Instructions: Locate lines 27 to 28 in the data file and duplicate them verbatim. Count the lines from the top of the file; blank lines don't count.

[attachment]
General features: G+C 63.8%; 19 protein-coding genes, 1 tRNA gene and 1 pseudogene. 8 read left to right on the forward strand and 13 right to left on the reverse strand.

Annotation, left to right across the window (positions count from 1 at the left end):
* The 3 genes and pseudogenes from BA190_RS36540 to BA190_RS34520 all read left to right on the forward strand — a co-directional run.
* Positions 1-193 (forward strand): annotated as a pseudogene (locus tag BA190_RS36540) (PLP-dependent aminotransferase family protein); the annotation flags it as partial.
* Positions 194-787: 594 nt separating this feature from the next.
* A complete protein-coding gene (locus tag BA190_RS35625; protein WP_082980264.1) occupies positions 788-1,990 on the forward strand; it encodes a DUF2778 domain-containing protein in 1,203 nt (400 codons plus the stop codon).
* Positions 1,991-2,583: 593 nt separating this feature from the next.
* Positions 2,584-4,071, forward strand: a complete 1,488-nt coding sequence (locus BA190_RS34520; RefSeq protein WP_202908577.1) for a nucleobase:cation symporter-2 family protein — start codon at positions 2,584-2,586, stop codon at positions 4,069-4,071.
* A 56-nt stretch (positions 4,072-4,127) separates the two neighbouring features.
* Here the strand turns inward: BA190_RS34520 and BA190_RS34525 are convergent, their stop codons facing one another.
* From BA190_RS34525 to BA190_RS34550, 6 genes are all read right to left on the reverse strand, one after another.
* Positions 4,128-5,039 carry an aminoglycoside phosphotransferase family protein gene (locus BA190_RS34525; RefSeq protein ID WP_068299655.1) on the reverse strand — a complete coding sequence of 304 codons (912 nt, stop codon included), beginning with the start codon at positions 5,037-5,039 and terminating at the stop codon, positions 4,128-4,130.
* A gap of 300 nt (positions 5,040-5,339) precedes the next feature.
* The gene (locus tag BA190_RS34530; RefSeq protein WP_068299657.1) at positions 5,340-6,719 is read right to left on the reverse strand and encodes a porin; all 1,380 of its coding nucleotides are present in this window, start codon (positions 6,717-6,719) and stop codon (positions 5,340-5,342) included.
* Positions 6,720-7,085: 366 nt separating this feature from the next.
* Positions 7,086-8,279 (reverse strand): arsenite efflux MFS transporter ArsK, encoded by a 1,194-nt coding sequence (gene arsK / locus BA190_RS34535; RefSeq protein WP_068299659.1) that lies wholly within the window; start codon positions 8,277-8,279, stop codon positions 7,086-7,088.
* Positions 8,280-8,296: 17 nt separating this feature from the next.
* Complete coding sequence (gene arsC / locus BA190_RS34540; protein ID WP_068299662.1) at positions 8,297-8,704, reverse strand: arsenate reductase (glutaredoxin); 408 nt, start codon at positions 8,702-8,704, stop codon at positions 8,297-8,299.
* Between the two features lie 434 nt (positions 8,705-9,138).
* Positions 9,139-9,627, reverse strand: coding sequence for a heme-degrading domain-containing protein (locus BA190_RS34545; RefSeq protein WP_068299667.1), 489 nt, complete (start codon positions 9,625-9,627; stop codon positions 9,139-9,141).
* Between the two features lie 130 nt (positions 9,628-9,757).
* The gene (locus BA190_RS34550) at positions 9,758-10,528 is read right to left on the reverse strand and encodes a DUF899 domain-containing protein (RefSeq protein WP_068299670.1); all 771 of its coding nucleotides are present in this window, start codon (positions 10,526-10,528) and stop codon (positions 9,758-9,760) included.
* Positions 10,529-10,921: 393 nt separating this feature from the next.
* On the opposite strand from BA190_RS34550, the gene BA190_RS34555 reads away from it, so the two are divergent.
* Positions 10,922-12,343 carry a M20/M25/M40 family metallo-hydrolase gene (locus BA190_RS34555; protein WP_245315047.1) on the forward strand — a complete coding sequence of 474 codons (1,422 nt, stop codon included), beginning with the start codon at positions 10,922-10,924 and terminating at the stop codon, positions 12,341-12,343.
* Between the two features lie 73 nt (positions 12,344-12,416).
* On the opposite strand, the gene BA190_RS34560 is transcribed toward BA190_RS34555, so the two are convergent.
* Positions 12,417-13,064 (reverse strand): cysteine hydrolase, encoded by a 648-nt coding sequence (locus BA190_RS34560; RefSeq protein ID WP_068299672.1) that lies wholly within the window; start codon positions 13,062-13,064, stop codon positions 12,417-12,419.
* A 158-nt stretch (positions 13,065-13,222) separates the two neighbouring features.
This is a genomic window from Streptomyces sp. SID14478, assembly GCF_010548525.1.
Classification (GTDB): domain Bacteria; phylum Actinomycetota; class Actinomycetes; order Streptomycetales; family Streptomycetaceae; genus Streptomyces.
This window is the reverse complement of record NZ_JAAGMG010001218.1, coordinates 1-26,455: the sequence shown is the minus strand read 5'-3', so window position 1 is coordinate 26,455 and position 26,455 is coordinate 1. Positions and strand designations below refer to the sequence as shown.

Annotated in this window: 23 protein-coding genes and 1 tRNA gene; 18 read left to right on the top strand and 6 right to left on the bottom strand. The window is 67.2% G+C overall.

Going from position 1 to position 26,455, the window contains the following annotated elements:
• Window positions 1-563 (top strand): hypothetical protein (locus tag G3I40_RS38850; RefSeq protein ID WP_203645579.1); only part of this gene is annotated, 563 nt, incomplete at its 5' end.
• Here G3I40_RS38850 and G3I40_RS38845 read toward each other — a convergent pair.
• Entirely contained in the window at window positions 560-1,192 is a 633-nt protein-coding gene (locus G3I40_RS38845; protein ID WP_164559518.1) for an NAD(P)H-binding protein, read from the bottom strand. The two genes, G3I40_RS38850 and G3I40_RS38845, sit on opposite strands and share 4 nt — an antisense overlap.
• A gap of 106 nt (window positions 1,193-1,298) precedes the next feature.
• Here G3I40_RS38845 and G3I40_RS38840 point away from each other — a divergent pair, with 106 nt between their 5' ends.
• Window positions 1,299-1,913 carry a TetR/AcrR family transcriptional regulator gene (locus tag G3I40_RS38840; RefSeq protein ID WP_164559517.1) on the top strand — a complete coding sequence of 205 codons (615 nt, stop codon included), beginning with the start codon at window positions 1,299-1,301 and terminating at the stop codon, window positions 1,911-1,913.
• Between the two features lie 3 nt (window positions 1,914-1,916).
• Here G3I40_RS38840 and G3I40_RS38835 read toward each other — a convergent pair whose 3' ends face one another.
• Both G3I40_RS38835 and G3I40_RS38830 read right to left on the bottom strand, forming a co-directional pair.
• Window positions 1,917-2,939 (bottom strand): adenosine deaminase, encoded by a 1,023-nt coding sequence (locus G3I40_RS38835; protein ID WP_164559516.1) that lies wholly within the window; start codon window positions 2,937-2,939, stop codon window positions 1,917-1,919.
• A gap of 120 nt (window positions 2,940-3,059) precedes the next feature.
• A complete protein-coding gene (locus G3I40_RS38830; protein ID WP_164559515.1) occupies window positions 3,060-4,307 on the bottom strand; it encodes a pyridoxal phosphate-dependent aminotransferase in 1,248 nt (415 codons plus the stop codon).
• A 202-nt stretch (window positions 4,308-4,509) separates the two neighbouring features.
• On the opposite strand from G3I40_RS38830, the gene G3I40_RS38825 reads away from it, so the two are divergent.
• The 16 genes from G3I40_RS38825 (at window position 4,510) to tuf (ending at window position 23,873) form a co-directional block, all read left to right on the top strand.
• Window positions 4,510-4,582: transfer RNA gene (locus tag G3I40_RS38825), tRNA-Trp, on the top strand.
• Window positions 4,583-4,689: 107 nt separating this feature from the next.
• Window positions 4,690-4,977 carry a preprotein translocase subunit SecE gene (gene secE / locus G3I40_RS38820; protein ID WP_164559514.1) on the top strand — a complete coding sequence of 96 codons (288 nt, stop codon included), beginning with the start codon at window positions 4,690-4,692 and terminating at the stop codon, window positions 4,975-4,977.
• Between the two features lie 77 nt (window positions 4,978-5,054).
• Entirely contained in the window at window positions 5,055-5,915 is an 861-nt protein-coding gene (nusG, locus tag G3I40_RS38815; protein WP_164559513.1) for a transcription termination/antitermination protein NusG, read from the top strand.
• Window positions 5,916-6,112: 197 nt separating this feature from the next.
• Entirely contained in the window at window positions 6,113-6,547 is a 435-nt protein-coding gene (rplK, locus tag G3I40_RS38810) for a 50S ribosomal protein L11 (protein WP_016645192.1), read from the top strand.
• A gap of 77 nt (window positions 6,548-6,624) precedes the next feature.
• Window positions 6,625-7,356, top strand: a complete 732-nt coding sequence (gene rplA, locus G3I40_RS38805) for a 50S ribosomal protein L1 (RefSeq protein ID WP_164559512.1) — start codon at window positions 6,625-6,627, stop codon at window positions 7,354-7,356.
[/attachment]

* On the opposite strand, the gene BA190_RS34560 is transcribed toward BA190_RS34555, so the two are convergent.
* Positions 12,417-13,064 (reverse strand): cysteine hydrolase, encoded by a 648-nt coding sequence (locus BA190_RS34560; RefSeq protein ID WP_068299672.1) that lies wholly within the window; start codon positions 13,062-13,064, stop codon positions 12,417-12,419.